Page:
Last week I posted Performance Quiz #9 for discussion. Well the comments have been just awesome and many people went right ahead and measured the results. Some of you have discovered the key point in this particular test:
Arrays are magic.
In the test case as given there’s a great deal of repeated work extracting the length of the array and accessing the items. This is because of the unusual property that arrays have — they implement IList<T> for potetially more than one T even due to inheritance. In the interest of economy alone then it is worthwhile to consolidate the IList<T> implementations into some kind of secret helper but this has some consequences.
Luckily there are also alternatives — the example that I provided is perhaps the worst performing choice. As one reader pointed out you could make it much better by extracting the count from the IList once and then using that in the loop. Note that the compiler cannot do this because IList<T>.Count is a virtual method and so we cannot assume anything about the implementation (it could sent a letter to grandma every time it is called and grammy wants her email!)
Here are the results from my program (source code attached, see link at the very bottom)
|Test4: Array via foreach||9|
|Test5: List<> via foreach||11|
|Test6: Array via special||6|
|Test7: List<> via special||8|
The first two rows are the problem as given and we can easily see that the array is performing much more slowly than the List. Let’s see where the cost is:
Well it pretty much leaps off the page, the cost is in those helpers and you can see they’re doing a good bit of internal work to verify that we are talking about a simple array of a non-collectable type (ushort) and then more work happens to get to the real data. The tragedy here is that the work done to validate what we need to do far exceeds the actual job at hand — which in both cases is just extracting one integer from a well known location. The price of abstraction…. Though I’m pretty sure there is room for improvement in there.
Let’s look at some of the other alternatives. First how did the List<T> fare:
In the list case there’s still a good bit of dispatch code but you can see it’s much cheaper. We’re on the sweet path for regular interface dispatch. The actual count function calls are stil there if we were to look at lower percentages but I pruned anything with inclusive time below 1% in this example so it’s not showing up. We’re doing a lot better.
Now what about some of the other results? Well, now we’re in the bonus marks zone and I don’t want to drown you in perf results you can get yourself so I’ll summarize a bit.
In Test 3 I made a generic wrapper class to hold the array. This adds a level of indirection but it avoids all the magic array processing. My wrapper is highly lame (it only implements count and get item) but you can see that it’s doing fairly well performance wise. Much better than the raw array and it’s a cheap object.
But the fun continues: What if we replace that for loop in the original test with a foreach? We can’t get the ultra-special array foreach construct but we can get a nice standard foreach over an IList in both cases. Both Test4 and Test5 do introduce one allocation for the enumerator (which could be an issue if there were gazillions of these lists) but for our test case that’s not even measurable (indeed I get no samples in the allocator).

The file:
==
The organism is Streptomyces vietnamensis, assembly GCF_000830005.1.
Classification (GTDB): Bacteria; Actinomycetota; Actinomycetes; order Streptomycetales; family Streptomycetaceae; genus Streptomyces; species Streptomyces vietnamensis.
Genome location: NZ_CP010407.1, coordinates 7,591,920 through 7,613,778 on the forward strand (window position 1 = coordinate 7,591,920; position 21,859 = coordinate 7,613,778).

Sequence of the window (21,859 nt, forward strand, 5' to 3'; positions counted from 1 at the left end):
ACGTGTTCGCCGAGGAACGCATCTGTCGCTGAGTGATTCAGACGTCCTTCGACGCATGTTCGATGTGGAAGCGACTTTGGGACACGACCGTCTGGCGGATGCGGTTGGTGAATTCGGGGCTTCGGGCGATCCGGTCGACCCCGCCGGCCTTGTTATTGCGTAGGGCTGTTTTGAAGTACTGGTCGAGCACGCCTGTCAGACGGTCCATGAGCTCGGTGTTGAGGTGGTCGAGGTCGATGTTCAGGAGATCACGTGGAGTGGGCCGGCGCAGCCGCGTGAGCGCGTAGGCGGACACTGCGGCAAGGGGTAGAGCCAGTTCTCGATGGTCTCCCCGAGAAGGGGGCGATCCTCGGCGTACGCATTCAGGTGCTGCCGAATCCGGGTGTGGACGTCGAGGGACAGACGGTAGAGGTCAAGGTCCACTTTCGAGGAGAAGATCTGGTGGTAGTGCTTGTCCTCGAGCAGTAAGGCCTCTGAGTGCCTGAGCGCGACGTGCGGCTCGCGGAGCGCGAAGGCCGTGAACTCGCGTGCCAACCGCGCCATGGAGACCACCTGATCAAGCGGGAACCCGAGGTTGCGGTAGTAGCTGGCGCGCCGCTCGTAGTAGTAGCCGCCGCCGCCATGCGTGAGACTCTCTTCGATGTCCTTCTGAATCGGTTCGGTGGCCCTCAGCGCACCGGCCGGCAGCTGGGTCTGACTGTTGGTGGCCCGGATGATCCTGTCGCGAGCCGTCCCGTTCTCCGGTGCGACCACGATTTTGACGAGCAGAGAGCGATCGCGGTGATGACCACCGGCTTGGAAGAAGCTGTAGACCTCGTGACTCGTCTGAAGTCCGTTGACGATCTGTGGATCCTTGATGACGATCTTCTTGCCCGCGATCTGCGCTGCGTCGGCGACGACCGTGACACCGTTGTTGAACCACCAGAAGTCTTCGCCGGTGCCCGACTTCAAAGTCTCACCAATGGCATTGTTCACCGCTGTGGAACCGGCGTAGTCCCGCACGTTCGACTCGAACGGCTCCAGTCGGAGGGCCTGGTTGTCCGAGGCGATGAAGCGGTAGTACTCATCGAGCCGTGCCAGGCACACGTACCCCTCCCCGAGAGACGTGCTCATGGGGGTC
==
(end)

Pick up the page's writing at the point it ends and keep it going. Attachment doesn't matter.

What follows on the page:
And the result? It’s pretty sweet: The array problem goes away entirely because we only have to do the array testing one time. After that we’ve got a nice bound up enumerator that knows all the details of the array — no more redundant computations. The array works great.. but the list is a bit slower? Why would that be? Well there’s some extra safety checks in the enumerator access code for List<T> to make sure the enumerator isn’t being used on an List that is being modified for instance. Those checks slow down the list access a bit.
And the last two tests: What if we special case the array in the sum function; assuming that was a very common/important case. You can see that test6 gives the best result of all — now there isn’t any enumerator and we’re on the most optimized code path of any — foreach over a plain array.
But why is the List case faster in test7? Shouldn’t it be pretty much the same as test5? After all there’s an extra test and otherwise it’s the same. Now there’s a mystery… I actually ran a variety of control experiments, doing the tests in different order and with different array members to make sure this wasn’t an anomolous result — you can imagine with all these iterations cache effects would be important. But no matter what I did the code in test7 always went faster than the code in test5. Adding more iterations actually magnifies the effect.
The profile isn’t especially helpful either — both Test5 and Test7 have exactly the same call shape but Test7 spends less time in CLR stubs apparently. At the moment my best theory is that we happen to get better cache alignment in Test7 than Test5 — less instructions split across cache lines or fewer unfortunate cache evictions because of happenstance.
Such is the life of the performance engineer — we sometimes get bit by a secondary effect.
So shall we continue? What is happening to make Test7 faster than Test5?
And this seems like a great place to thank my colleague Vance Morrison for chiming in with the foreach and special case approaches when I first was bouncing this analysis around. Thanks a ton Vance 🙂